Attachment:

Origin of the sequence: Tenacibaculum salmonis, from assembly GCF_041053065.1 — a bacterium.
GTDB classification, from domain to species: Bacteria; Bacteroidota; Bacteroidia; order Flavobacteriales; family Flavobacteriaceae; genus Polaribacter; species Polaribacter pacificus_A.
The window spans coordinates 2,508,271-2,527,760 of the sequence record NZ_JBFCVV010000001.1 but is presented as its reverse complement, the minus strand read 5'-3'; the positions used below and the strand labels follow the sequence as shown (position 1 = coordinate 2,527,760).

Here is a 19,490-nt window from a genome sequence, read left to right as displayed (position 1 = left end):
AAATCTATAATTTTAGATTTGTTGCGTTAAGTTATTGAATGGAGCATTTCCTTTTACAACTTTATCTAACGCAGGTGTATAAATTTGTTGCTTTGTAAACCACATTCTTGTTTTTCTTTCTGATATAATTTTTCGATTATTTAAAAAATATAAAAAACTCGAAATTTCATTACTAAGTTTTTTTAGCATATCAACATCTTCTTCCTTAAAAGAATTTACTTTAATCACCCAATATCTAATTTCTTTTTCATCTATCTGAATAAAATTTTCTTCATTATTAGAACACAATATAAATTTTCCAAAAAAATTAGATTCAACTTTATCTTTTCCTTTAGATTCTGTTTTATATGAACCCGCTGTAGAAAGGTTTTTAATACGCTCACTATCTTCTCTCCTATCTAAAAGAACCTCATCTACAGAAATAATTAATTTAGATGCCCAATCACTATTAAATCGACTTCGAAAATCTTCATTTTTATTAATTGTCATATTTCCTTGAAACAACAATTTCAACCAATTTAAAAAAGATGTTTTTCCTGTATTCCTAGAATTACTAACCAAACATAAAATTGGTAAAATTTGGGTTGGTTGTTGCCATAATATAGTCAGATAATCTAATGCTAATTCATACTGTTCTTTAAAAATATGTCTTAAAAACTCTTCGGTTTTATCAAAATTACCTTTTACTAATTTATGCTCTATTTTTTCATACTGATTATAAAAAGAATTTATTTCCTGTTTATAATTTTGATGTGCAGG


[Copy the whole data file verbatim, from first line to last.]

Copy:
Origin of the sequence: Tenacibaculum salmonis, from assembly GCF_041053065.1 — a bacterium.
GTDB classification, from domain to species: Bacteria; Bacteroidota; Bacteroidia; order Flavobacteriales; family Flavobacteriaceae; genus Polaribacter; species Polaribacter pacificus_A.
The window spans coordinates 2,508,271-2,527,760 of the sequence record NZ_JBFCVV010000001.1 but is presented as its reverse complement, the minus strand read 5'-3'; the positions used below and the strand labels follow the sequence as shown (position 1 = coordinate 2,527,760).

Here is a 19,490-nt window from a genome sequence, read left to right as displayed (position 1 = left end):
AAATCTATAATTTTAGATTTGTTGCGTTAAGTTATTGAATGGAGCATTTCCTTTTACAACTTTATCTAACGCAGGTGTATAAATTTGTTGCTTTGTAAACCACATTCTTGTTTTTCTTTCTGATATAATTTTTCGATTATTTAAAAAATATAAAAAACTCGAAATTTCATTACTAAGTTTTTTTAGCATATCAACATCTTCTTCCTTAAAAGAATTTACTTTAATCACCCAATATCTAATTTCTTTTTCATCTATCTGAATAAAATTTTCTTCATTATTAGAACACAATATAAATTTTCCAAAAAAATTAGATTCAACTTTATCTTTTCCTTTAGATTCTGTTTTATATGAACCCGCTGTAGAAAGGTTTTTAATACGCTCACTATCTTCTCTCCTATCTAAAAGAACCTCATCTACAGAAATAATTAATTTAGATGCCCAATCACTATTAAATCGACTTCGAAAATCTTCATTTTTATTAATTGTCATATTTCCTTGAAACAACAATTTCAACCAATTTAAAAAAGATGTTTTTCCTGTATTCCTAGAATTACTAACCAAACATAAAATTGGTAAAATTTGGGTTGGTTGTTGCCATAATATAGTCAGATAATCTAATGCTAATTCATACTGTTCTTTAAAAATATGTCTTAAAAACTCTTCGGTTTTATCAAAATTACCTTTTACTAATTTATGCTCTATTTTTTCATACTGATTATAAAAAGAATTTATTTCCTGTTTATAATTTTGATGTGCAGG